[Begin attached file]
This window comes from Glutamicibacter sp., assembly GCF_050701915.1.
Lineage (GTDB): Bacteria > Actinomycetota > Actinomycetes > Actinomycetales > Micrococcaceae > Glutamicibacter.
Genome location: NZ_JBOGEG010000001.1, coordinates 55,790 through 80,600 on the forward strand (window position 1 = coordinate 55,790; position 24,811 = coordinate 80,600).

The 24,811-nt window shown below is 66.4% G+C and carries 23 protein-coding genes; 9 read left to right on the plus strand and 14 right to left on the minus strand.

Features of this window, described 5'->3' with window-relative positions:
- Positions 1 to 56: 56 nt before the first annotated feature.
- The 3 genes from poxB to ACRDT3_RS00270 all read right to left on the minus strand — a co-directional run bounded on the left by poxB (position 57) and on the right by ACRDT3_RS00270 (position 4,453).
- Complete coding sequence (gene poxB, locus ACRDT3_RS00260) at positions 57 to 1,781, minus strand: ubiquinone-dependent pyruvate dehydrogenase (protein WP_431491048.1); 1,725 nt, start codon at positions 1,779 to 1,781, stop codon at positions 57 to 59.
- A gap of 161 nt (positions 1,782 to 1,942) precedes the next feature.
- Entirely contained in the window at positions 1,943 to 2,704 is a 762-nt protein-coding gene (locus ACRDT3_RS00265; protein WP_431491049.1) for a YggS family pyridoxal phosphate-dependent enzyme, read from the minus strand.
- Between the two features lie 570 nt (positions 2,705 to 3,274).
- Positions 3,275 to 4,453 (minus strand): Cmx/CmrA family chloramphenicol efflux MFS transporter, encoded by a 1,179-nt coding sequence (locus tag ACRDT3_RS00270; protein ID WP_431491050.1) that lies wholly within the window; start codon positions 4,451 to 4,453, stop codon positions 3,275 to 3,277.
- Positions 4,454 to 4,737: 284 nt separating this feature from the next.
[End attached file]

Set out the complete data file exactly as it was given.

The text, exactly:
This window comes from Glutamicibacter sp., assembly GCF_050701915.1.
Lineage (GTDB): Bacteria > Actinomycetota > Actinomycetes > Actinomycetales > Micrococcaceae > Glutamicibacter.
Genome location: NZ_JBOGEG010000001.1, coordinates 55,790 through 80,600 on the forward strand (window position 1 = coordinate 55,790; position 24,811 = coordinate 80,600).

The 24,811-nt window shown below is 66.4% G+C and carries 23 protein-coding genes; 9 read left to right on the plus strand and 14 right to left on the minus strand.

Features of this window, described 5'->3' with window-relative positions:
- Positions 1 to 56: 56 nt before the first annotated feature.
- The 3 genes from poxB to ACRDT3_RS00270 all read right to left on the minus strand — a co-directional run bounded on the left by poxB (position 57) and on the right by ACRDT3_RS00270 (position 4,453).
- Complete coding sequence (gene poxB, locus ACRDT3_RS00260) at positions 57 to 1,781, minus strand: ubiquinone-dependent pyruvate dehydrogenase (protein WP_431491048.1); 1,725 nt, start codon at positions 1,779 to 1,781, stop codon at positions 57 to 59.
- A gap of 161 nt (positions 1,782 to 1,942) precedes the next feature.
- Entirely contained in the window at positions 1,943 to 2,704 is a 762-nt protein-coding gene (locus ACRDT3_RS00265; protein WP_431491049.1) for a YggS family pyridoxal phosphate-dependent enzyme, read from the minus strand.
- Between the two features lie 570 nt (positions 2,705 to 3,274).
- Positions 3,275 to 4,453 (minus strand): Cmx/CmrA family chloramphenicol efflux MFS transporter, encoded by a 1,179-nt coding sequence (locus tag ACRDT3_RS00270; protein ID WP_431491050.1) that lies wholly within the window; start codon positions 4,451 to 4,453, stop codon positions 3,275 to 3,277.
- Positions 4,454 to 4,737: 284 nt separating this feature from the next.